Background and Objectives
We tagged melanoma cells with gold nanoparticles to show their viability for increasing sensitivity in a photoacoustic detection system. Ultimately, this study models the detection of circulating tumor cells, which are an important prognostic factor in the progress of melanoma.
Study Design/Materials and Methods
A Q-switched, tunable Nd:YAG laser was used to irradiate cells in both a stationary and flow set-up. Photoacoustic signals were measured using a polyvinylidene fluoride (PVDF) film in the stationary test, and a commercially available ultrasonic probe for flow tests. Both unmodified melanoma cells and gold nanoparticle (AuNP) tagged melanoma were tested.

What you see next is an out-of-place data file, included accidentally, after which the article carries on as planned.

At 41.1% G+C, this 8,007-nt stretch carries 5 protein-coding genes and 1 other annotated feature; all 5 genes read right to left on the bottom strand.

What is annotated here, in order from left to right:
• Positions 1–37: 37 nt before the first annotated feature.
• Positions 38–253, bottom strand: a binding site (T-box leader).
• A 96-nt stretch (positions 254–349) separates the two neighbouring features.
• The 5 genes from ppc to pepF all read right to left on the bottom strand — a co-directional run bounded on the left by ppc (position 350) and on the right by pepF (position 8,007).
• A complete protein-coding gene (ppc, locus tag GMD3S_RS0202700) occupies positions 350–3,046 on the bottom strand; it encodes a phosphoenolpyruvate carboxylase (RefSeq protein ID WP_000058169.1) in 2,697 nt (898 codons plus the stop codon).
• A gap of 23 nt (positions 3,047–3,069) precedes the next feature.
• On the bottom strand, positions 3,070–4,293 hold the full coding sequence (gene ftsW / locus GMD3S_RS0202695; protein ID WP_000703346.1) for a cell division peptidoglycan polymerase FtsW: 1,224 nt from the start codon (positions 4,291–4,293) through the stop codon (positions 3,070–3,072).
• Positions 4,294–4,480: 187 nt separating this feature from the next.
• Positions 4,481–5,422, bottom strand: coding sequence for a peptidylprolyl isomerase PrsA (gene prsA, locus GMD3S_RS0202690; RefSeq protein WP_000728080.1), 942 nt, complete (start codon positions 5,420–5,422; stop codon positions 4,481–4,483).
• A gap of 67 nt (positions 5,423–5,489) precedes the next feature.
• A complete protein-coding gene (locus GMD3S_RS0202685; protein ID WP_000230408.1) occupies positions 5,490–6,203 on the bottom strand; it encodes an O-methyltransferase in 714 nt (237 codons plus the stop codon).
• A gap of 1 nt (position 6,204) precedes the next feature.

AuNP tagged melanoma in a stationary set-up showed an average of 0.227 mV/mJ larger signal than the untagged, indicating a signal increase of 34%. At 500 nm there is a maximum difference of 0.295 mV/mJ, or a 41% increase. In flow tests, the ultrasound probe was able to detect single cells, but the increased signal from AuNP tagging was minimal.
AuNP tagging proved to give an increased photoacoustic signal allowing greater sensitivity in stationary metastasized melanoma detection systems using photoacoustics. Lasers Surg. Med. 43:333–338, 2011. © 2011 Wiley-Liss, Inc.